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New Evaluation Learning Space unlocks hidden insights



Experiencing Leeds 2023: A volunteer at Leeds 2023 takes a picture during a 'soundwalk' called As You Are, pointing their phone upwards to the ceiling in Leeds County Arcade.

The Centre for Cultural Value is launching an online resource hub to uncover the learning hidden in evaluations from the cultural sector.

The Evaluation Learning Space shares insights and knowledge to support cultural organisations and practitioners, academics and policymakers to deepen their understanding of evaluation practices and approaches.

Evaluation is essential to inform effective cultural policymaking and practice. Yet, learning from previous evaluations is not always as accessible as it could be, with findings hidden behind paywalls or buried deep in reports.

The Evaluation Learning Space aims to provide better access to this learning, through:

  • accessible online resources with key insights and learning points;
  • audio clips featuring evaluation experts, bringing the projects to life;;
  • links to relevant reports and suggestions for further reading 
  • signposting ways to get actively involved in the conversation around evaluation, for example through our online evaluation course or by joining the Cultural Evaluation Network on LinkedIn.

This new online space is supported by the Esmée Fairbairn Foundation and led by the Centre for Cultural Value, in partnership with CultureHive, the Arts Marketing Association’s knowledge hub.

The first resources will focus on what we can learn from the evaluations of UK Cities and Capitals of Culture. They will shed light on who was involved, what methods and frameworks were used and the challenges evaluation teams faced.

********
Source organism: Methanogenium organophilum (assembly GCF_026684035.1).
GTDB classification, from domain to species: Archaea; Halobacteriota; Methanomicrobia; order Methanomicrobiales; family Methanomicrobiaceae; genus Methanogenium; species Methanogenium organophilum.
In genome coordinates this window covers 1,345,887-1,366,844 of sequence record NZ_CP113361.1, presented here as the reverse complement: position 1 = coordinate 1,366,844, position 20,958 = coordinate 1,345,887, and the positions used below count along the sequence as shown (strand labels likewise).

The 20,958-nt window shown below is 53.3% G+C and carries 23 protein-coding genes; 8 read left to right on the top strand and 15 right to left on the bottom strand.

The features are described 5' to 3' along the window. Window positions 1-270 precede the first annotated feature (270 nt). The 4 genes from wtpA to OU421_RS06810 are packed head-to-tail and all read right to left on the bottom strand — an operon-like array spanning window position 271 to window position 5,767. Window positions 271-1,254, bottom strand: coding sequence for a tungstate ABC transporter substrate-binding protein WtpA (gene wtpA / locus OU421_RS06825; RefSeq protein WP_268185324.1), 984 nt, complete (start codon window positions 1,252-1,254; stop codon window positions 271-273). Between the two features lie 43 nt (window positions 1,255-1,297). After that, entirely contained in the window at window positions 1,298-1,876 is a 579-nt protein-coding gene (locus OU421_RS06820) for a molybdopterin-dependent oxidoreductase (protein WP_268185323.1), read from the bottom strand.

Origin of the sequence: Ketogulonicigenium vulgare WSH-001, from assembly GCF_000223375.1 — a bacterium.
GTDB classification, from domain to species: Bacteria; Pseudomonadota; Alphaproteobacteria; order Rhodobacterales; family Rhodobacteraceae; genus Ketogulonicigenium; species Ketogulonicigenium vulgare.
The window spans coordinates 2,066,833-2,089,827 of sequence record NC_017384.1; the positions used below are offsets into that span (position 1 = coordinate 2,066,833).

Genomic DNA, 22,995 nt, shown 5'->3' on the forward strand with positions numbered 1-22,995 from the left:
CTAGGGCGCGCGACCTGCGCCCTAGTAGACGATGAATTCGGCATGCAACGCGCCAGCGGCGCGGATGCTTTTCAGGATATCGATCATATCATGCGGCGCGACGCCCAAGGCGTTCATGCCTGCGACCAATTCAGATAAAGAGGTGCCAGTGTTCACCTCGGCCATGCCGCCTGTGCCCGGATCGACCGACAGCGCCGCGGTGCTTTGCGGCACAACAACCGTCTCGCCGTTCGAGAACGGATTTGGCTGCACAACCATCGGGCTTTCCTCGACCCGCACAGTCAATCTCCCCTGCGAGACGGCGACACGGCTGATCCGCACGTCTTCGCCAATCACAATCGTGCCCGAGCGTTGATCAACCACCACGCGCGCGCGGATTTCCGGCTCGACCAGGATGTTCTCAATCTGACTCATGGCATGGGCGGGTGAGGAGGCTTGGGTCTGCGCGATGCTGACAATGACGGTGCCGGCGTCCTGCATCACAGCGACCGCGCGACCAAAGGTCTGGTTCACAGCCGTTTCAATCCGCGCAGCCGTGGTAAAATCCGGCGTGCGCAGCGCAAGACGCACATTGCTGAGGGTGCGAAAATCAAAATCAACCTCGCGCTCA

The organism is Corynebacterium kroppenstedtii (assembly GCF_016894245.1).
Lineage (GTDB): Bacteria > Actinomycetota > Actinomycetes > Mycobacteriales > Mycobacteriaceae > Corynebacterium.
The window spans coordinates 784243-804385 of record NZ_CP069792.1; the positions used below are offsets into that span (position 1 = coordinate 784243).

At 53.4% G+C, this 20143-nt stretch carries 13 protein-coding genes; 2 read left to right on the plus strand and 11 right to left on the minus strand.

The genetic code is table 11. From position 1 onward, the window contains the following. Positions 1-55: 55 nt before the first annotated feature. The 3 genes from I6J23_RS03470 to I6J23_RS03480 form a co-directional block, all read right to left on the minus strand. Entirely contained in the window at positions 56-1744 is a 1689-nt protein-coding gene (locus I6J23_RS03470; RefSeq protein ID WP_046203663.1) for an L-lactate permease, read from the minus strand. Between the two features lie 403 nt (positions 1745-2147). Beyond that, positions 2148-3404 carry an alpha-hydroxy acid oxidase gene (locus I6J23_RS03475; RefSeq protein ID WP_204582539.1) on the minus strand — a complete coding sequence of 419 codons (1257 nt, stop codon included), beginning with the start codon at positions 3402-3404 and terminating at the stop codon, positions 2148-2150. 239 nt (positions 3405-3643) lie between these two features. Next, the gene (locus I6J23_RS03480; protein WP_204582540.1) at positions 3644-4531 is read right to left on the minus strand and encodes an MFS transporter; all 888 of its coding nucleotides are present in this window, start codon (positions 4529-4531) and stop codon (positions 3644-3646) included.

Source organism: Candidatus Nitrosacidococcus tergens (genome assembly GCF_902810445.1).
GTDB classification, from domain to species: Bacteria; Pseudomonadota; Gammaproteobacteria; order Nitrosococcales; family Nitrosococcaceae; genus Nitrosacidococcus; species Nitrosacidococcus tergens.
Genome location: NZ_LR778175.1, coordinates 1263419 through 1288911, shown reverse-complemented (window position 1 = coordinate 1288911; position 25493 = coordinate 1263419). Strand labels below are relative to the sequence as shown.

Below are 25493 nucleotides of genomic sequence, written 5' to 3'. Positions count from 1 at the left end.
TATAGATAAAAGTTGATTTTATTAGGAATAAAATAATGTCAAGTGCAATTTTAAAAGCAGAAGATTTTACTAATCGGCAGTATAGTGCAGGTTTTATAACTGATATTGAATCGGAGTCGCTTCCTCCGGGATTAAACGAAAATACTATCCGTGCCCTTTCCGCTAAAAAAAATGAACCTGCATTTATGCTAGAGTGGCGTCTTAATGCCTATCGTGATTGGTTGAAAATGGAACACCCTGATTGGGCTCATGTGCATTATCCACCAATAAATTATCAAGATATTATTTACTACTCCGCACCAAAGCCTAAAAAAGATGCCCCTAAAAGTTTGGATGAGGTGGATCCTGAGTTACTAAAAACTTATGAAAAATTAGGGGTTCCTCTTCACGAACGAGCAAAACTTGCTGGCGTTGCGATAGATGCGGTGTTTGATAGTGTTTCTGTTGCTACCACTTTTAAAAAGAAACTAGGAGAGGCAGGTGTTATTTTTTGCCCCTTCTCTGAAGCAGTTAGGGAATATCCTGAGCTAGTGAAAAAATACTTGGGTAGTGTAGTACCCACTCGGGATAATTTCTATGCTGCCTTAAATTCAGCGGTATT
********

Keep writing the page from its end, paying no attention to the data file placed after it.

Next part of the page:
While the focus is on large-scale events, the resources provide useful learning for anyone in the cultural sector working on evaluation projects of all shapes and sizes. 

Ben Walmsley, Director of the Centre for Cultural Value says: “We know that evaluation reports can be a really valuable source of insight for the sector, but we also know they’re not always easy to find. The main idea behind the Evaluation Learning Space is to surface and share some of this rich knowledge, so that researchers, policymakers and cultural practitioners can use it to inform their own work. 

We’ve decided to focus the first set of resources for the space on UK-based Cities and Capitals of Culture. Not only are these very complex programmes with some really interesting evaluation challenges, but the learnings from projects on this scale offer rich knowledge that can be applied to a whole range of activities and settings. We’re looking forward to sharing more evaluation resources with the sector in the coming months.” 

Visit the Centre’s new Evaluation Learning Space.

Photo credit: A LEEDS 2023 volunteer experiencing As You Are in the County Arcade (by Justin Slee)

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